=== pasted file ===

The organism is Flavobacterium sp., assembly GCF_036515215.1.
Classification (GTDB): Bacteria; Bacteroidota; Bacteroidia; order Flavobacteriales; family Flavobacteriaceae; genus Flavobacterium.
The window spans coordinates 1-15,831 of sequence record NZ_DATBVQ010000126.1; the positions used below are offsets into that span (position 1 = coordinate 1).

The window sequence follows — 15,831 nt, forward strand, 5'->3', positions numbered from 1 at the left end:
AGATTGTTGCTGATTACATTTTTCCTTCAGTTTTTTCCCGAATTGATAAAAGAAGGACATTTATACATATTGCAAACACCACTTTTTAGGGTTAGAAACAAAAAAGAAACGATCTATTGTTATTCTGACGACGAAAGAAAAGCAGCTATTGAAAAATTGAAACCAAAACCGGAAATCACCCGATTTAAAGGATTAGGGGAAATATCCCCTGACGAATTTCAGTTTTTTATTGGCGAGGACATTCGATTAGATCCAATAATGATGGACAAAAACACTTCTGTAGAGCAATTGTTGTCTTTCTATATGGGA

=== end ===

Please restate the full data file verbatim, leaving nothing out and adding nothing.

The organism is Flavobacterium sp., assembly GCF_036515215.1.
Classification (GTDB): Bacteria; Bacteroidota; Bacteroidia; order Flavobacteriales; family Flavobacteriaceae; genus Flavobacterium.
The window spans coordinates 1-15,831 of sequence record NZ_DATBVQ010000126.1; the positions used below are offsets into that span (position 1 = coordinate 1).

The window sequence follows — 15,831 nt, forward strand, 5'->3', positions numbered from 1 at the left end:
AGATTGTTGCTGATTACATTTTTCCTTCAGTTTTTTCCCGAATTGATAAAAGAAGGACATTTATACATATTGCAAACACCACTTTTTAGGGTTAGAAACAAAAAAGAAACGATCTATTGTTATTCTGACGACGAAAGAAAAGCAGCTATTGAAAAATTGAAACCAAAACCGGAAATCACCCGATTTAAAGGATTAGGGGAAATATCCCCTGACGAATTTCAGTTTTTTATTGGCGAGGACATTCGATTAGATCCAATAATGATGGACAAAAACACTTCTGTAGAGCAATTGTTGTCTTTCTATATGGGA